Book Review: Def Leppard: The Definitive Visual History
If you love this band, you will love this book! There are very few rock bands that have managed to survive as many highs and lows as Def Leppard. This fully authorized visual history of the band starting in 1978 runs right through their present day (book was first published in 2011) activities. Photographer Ross Halfin was along for the entire ride. At 3.5 pounds this book is packed with amazing color and black/white images capturing over 450 photos many unseen and previously unpublished. You get text and commentary from not only Halfin but the band members themselves throughout each chapter. Along with a forward by Joe Elliot each band member also has a brief one or two page synopsis on what each of them took away from it after seeing the finished copy of the book.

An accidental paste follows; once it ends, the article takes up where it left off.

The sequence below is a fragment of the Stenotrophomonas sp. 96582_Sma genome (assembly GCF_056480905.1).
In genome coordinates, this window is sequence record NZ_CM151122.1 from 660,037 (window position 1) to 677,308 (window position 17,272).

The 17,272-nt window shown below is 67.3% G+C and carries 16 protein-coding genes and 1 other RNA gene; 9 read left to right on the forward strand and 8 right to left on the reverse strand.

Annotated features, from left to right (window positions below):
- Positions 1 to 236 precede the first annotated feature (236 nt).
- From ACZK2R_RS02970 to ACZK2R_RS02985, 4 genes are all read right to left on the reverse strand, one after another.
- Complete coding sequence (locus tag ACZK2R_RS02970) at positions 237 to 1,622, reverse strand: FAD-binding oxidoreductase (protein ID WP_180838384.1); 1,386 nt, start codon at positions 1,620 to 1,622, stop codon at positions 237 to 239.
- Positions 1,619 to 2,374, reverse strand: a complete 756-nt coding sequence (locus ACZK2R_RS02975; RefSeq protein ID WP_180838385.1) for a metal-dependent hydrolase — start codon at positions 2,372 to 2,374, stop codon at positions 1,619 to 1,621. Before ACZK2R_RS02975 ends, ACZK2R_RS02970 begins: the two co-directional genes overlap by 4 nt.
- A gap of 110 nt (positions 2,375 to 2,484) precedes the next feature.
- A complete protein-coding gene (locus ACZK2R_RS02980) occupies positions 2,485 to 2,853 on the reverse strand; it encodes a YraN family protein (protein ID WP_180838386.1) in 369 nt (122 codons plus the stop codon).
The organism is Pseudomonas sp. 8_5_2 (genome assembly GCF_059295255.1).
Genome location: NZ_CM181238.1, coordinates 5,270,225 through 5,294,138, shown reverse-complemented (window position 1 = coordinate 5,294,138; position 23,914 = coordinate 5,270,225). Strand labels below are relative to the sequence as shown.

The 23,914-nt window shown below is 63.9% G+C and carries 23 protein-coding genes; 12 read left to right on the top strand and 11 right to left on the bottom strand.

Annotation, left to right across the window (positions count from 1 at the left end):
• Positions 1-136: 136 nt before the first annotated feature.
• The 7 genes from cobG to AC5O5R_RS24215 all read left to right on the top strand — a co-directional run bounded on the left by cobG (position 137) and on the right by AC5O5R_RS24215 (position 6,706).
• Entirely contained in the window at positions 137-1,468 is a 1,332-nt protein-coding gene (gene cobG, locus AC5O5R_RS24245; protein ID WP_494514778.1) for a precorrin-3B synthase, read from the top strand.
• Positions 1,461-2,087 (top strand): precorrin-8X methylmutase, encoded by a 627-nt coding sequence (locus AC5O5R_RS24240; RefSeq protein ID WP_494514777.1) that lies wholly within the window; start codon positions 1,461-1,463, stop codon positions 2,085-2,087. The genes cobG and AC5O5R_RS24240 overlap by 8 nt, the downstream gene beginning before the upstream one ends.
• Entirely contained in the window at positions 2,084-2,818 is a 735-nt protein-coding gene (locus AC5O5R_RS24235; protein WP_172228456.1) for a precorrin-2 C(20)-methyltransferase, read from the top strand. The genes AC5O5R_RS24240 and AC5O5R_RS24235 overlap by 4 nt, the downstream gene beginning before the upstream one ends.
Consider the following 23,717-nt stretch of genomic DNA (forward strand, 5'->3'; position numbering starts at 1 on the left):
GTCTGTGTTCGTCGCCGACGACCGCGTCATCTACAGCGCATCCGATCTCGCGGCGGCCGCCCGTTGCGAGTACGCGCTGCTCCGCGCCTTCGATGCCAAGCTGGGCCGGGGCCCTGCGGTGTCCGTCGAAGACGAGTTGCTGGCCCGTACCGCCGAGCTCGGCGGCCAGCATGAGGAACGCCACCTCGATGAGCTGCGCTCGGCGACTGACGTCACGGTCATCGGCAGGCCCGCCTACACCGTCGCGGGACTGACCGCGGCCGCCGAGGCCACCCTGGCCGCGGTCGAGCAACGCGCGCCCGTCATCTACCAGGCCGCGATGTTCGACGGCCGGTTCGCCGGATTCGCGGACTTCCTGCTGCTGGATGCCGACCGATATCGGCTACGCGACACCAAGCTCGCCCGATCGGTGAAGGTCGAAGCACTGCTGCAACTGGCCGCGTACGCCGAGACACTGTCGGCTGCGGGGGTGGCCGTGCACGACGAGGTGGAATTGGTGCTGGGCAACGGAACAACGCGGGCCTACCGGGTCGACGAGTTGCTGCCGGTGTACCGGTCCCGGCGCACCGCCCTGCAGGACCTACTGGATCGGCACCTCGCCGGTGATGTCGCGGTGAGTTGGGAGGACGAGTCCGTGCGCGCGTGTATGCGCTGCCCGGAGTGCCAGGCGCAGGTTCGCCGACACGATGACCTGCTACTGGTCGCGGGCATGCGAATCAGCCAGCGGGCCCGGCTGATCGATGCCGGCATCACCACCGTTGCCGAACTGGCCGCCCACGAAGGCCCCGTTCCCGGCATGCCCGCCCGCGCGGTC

I think what I liked most about it was that is runs in chronological order starting right from day one in 1978. Even if you are a diehard and think you may have seen some of these images around in various magazines and posters there are a lot of alternate versions taken from the same sessions. It’s truly magical to be able to flip from one chapter to the next and see so many changes both physically and stylistically through the years. The toughest parts to read are obviously those periods during the Hysteria tour in dealing with what was Steve Clark’s final stand. There is no doubt those were the toughest for the band members to comment on as well.
The book is high on photos and light on reading so as a visual guide you’ll enjoy it very much. If you’re looking for detailed accounts of the events that went on behind closed doors or on various tours or in the studio you’ll have to wait until an official biography comes out in the future. Enjoy this for what it is and take a ride on into the past and relive the good, the bad and the ugly that has existed for one of the greatest rock bands to come out of the 80’s and not only survive but thrive on into their future but ours as well.